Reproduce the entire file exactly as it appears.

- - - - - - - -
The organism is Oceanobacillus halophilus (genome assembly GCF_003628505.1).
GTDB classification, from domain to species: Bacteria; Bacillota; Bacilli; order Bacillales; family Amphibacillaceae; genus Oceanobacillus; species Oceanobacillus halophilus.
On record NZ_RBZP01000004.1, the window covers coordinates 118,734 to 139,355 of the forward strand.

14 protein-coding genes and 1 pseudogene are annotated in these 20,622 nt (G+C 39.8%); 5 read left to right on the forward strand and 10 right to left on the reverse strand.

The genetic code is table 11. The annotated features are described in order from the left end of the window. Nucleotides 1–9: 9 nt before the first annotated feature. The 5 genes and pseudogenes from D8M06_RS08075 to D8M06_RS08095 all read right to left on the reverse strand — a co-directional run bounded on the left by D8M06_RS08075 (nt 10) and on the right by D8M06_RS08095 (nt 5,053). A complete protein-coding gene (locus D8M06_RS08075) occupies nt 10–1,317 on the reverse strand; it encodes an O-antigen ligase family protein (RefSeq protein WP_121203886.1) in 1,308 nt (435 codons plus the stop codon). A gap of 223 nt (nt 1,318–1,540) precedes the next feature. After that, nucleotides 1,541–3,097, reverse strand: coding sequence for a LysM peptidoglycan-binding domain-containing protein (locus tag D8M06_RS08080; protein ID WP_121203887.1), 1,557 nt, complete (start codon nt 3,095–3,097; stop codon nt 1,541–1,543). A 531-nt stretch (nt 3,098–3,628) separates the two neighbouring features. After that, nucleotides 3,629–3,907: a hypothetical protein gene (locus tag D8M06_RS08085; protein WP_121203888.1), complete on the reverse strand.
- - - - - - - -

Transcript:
The organism is Oceanobacillus halophilus (genome assembly GCF_003628505.1).
GTDB classification, from domain to species: Bacteria; Bacillota; Bacilli; order Bacillales; family Amphibacillaceae; genus Oceanobacillus; species Oceanobacillus halophilus.
On record NZ_RBZP01000004.1, the window covers coordinates 118,734 to 139,355 of the forward strand.

14 protein-coding genes and 1 pseudogene are annotated in these 20,622 nt (G+C 39.8%); 5 read left to right on the forward strand and 10 right to left on the reverse strand.

The genetic code is table 11. The annotated features are described in order from the left end of the window. Nucleotides 1–9: 9 nt before the first annotated feature. The 5 genes and pseudogenes from D8M06_RS08075 to D8M06_RS08095 all read right to left on the reverse strand — a co-directional run bounded on the left by D8M06_RS08075 (nt 10) and on the right by D8M06_RS08095 (nt 5,053). A complete protein-coding gene (locus D8M06_RS08075) occupies nt 10–1,317 on the reverse strand; it encodes an O-antigen ligase family protein (RefSeq protein WP_121203886.1) in 1,308 nt (435 codons plus the stop codon). A gap of 223 nt (nt 1,318–1,540) precedes the next feature. After that, nucleotides 1,541–3,097, reverse strand: coding sequence for a LysM peptidoglycan-binding domain-containing protein (locus tag D8M06_RS08080; protein ID WP_121203887.1), 1,557 nt, complete (start codon nt 3,095–3,097; stop codon nt 1,541–1,543). A 531-nt stretch (nt 3,098–3,628) separates the two neighbouring features. After that, nucleotides 3,629–3,907: a hypothetical protein gene (locus tag D8M06_RS08085; protein WP_121203888.1), complete on the reverse strand.